When she got home, her mind was racing from all these thoughts plus the espresso. There was still another hour before Elliot would come, and she felt a sharp impatience that she had to wait so long to get her new life started. She decided to work off some of her energy in the garden. When she got there, the first thing she noticed was the missing pile of pokeweed. She imagined Hannah in the kitchen, boiling the stalks and leaves for the third and last time before putting together a salad. At first Jacy was mad. There was no way she would eat something which every sane person knew was poisonous. She headed inside to tell Hannah not to serve the dish, practicing how she’d phrase it as she walked. But as she ran the lines over in her mind something happened: she began to hear Hannah’s voice responding to her order. Your father was the healthiest man I knew. He did everything he was supposed to, and he still died way before he should’ve. These words seemed to carry the implicit idea that just the simple process of waking up each morning carried with it some risks.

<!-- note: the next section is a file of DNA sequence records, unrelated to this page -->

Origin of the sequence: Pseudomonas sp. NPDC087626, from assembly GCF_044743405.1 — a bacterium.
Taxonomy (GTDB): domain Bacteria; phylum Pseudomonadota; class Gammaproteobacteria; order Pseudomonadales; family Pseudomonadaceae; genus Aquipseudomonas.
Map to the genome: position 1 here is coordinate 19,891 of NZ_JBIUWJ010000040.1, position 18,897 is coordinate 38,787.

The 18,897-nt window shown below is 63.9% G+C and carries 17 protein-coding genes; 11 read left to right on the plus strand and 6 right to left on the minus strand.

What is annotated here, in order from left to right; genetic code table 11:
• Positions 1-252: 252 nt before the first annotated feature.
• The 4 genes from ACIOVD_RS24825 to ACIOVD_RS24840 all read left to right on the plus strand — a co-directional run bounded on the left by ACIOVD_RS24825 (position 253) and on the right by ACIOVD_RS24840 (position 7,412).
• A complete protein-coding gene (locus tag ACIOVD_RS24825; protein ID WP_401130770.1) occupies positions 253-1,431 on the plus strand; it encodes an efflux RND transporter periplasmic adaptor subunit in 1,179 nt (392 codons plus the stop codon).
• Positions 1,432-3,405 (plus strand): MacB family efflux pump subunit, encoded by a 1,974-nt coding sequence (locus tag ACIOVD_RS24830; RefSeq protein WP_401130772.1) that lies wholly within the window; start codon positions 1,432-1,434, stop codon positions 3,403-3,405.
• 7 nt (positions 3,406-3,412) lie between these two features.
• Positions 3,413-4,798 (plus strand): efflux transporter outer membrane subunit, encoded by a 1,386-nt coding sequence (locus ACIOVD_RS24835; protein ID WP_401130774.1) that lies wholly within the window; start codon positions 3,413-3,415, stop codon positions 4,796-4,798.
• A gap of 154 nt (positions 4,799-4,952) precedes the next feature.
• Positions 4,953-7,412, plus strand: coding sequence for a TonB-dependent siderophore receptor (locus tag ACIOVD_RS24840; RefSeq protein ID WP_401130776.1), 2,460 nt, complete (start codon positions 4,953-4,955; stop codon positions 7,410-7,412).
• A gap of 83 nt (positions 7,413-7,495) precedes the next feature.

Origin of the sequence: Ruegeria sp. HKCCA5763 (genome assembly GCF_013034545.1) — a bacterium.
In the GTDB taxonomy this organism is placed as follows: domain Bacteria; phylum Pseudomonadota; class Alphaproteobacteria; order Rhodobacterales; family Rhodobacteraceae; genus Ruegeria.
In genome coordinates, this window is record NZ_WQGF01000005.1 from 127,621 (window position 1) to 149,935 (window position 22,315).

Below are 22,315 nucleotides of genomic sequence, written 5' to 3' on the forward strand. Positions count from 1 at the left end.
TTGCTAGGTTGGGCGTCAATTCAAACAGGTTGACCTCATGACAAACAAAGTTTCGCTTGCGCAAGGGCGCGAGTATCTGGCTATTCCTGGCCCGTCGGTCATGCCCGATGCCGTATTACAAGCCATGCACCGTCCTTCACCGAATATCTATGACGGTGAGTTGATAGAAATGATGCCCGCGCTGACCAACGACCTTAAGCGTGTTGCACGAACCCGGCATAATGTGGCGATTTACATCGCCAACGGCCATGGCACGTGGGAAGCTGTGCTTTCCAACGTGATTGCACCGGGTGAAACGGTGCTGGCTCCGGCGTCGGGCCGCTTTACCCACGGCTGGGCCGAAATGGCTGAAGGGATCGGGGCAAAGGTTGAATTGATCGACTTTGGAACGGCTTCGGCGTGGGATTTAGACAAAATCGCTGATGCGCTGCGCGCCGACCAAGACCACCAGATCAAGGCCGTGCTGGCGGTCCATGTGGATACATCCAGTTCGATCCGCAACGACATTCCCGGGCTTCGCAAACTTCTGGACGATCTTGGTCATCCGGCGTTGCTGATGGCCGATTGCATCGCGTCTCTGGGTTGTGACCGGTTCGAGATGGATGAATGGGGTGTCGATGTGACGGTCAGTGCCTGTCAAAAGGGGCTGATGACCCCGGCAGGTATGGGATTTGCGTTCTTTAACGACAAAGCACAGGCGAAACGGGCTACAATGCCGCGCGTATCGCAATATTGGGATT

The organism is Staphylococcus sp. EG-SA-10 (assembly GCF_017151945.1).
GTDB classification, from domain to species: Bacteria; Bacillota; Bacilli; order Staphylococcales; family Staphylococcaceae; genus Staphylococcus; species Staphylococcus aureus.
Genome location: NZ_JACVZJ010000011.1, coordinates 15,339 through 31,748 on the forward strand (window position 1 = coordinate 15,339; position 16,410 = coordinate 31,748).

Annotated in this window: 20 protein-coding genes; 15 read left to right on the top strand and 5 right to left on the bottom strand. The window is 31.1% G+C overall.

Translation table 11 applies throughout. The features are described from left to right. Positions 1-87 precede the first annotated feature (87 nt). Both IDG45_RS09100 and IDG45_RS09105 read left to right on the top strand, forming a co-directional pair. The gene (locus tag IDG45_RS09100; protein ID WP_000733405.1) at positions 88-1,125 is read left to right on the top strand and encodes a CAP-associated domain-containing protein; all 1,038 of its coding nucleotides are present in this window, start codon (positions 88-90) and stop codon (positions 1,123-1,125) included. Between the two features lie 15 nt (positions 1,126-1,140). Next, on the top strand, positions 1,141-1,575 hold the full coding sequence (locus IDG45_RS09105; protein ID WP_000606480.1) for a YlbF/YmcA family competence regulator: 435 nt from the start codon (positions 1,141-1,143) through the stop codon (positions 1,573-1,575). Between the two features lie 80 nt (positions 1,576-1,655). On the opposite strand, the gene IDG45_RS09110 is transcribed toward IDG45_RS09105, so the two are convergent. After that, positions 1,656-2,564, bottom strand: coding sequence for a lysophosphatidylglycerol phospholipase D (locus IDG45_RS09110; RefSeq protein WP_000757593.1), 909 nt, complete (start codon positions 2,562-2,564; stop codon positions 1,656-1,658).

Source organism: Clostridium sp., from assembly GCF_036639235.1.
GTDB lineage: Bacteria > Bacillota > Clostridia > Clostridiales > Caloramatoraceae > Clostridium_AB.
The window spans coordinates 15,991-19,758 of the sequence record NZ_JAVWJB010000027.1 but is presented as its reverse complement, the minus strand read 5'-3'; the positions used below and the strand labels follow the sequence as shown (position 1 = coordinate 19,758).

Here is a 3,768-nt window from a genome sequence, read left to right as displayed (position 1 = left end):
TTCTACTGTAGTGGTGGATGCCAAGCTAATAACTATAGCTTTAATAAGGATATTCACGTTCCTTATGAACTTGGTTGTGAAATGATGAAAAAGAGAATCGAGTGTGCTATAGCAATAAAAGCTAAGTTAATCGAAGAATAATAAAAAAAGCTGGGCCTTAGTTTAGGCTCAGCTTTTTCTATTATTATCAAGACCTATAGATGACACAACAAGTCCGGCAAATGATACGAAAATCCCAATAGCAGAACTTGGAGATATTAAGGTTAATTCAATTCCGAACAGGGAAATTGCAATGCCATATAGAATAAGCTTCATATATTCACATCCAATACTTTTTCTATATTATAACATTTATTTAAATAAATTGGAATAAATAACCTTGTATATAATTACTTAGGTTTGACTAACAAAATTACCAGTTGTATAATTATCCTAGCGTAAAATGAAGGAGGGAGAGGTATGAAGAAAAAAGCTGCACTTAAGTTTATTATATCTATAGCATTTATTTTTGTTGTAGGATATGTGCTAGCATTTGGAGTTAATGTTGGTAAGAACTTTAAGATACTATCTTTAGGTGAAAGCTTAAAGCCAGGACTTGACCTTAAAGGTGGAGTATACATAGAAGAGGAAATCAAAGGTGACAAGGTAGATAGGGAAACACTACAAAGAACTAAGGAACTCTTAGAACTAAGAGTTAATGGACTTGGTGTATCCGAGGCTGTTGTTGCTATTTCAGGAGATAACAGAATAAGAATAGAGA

By the time Jacy reached the house she decided not to say anything. She even grew to like the idea that the three of them would all share the same risk by eating the poke salad. So when she walked through the back door and into the kitchen all she did was say a quick hello to Hannah and went upstairs to clean up.